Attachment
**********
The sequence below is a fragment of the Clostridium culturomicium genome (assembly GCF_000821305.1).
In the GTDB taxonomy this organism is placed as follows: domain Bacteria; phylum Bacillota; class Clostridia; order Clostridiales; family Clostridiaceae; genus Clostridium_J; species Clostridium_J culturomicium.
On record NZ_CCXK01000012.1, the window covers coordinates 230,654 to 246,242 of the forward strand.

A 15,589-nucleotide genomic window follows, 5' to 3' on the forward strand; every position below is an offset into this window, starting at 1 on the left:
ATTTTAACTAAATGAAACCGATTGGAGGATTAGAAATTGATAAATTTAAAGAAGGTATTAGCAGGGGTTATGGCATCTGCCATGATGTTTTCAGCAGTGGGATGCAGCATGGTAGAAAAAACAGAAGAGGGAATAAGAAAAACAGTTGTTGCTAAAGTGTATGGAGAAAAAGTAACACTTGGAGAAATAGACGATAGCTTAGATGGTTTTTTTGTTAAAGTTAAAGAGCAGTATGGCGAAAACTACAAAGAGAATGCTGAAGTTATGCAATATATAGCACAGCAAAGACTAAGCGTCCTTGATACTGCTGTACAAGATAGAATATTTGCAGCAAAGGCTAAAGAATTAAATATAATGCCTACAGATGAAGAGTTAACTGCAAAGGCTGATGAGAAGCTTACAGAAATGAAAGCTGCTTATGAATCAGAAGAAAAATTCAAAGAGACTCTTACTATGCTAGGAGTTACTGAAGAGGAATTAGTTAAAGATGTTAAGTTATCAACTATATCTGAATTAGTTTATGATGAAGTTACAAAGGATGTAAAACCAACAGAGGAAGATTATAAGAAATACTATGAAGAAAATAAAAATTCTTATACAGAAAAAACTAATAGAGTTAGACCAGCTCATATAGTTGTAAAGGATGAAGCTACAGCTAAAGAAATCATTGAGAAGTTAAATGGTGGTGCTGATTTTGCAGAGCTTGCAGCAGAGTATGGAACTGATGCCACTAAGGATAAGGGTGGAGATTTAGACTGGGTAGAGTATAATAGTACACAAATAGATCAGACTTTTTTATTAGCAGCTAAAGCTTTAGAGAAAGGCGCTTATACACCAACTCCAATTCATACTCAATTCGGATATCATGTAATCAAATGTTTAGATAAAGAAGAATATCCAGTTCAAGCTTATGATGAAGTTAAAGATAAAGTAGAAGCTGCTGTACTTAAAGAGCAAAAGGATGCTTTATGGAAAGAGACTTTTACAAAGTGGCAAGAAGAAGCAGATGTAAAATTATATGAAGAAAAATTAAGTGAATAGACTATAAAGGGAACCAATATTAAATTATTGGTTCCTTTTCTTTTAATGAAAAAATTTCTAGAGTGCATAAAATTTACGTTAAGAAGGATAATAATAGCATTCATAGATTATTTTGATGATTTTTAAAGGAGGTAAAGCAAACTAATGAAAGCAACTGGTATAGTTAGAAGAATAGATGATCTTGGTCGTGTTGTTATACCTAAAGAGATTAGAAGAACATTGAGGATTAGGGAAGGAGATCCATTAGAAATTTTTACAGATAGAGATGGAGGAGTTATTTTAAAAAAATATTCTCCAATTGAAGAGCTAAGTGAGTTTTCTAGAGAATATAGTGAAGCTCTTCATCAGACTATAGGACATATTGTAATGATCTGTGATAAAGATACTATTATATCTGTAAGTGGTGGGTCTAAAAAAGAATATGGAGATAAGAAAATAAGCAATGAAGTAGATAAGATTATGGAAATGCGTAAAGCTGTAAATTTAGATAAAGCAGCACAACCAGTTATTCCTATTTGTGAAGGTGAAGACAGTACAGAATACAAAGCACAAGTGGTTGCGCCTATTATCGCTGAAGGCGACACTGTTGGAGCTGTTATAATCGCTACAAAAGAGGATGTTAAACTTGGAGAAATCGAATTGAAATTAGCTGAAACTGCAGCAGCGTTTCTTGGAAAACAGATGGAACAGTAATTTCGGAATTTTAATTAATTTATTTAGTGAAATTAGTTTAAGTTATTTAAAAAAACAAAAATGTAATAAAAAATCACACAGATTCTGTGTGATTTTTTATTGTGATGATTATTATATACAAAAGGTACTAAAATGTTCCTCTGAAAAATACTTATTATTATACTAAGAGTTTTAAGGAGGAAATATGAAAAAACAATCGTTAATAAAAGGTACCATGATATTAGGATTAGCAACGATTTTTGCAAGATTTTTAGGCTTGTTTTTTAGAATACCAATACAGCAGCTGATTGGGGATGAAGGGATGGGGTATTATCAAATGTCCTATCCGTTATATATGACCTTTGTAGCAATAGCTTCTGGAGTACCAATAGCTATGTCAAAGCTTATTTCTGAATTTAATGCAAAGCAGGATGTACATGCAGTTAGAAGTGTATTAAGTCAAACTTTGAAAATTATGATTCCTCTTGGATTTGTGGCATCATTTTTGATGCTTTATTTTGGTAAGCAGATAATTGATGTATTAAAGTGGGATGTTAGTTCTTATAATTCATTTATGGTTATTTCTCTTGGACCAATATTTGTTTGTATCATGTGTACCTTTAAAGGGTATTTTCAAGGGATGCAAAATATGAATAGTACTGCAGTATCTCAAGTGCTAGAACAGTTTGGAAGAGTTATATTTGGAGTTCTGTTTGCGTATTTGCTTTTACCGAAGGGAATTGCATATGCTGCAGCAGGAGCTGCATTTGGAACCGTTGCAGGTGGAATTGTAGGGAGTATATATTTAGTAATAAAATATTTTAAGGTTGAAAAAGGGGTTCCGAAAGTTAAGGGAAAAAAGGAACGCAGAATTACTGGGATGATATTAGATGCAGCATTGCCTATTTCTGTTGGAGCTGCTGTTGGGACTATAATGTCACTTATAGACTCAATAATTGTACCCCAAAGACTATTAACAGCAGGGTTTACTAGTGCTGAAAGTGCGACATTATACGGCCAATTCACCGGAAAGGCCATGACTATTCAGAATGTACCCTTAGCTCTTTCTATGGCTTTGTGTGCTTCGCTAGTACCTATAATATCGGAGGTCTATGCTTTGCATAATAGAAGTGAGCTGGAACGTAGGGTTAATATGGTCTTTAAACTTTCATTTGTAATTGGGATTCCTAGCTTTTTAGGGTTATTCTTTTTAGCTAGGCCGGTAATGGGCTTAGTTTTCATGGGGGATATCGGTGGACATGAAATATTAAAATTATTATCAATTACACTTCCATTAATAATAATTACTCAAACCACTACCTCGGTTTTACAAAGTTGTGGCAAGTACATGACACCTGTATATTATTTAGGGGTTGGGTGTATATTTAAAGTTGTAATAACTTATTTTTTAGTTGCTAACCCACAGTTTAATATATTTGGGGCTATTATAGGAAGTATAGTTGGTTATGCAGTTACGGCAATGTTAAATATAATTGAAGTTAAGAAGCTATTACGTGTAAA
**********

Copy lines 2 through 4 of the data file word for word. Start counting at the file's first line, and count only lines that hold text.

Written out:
In the GTDB taxonomy this organism is placed as follows: domain Bacteria; phylum Bacillota; class Clostridia; order Clostridiales; family Clostridiaceae; genus Clostridium_J; species Clostridium_J culturomicium.
On record NZ_CCXK01000012.1, the window covers coordinates 230,654 to 246,242 of the forward strand.

A 15,589-nucleotide genomic window follows, 5' to 3' on the forward strand; every position below is an offset into this window, starting at 1 on the left: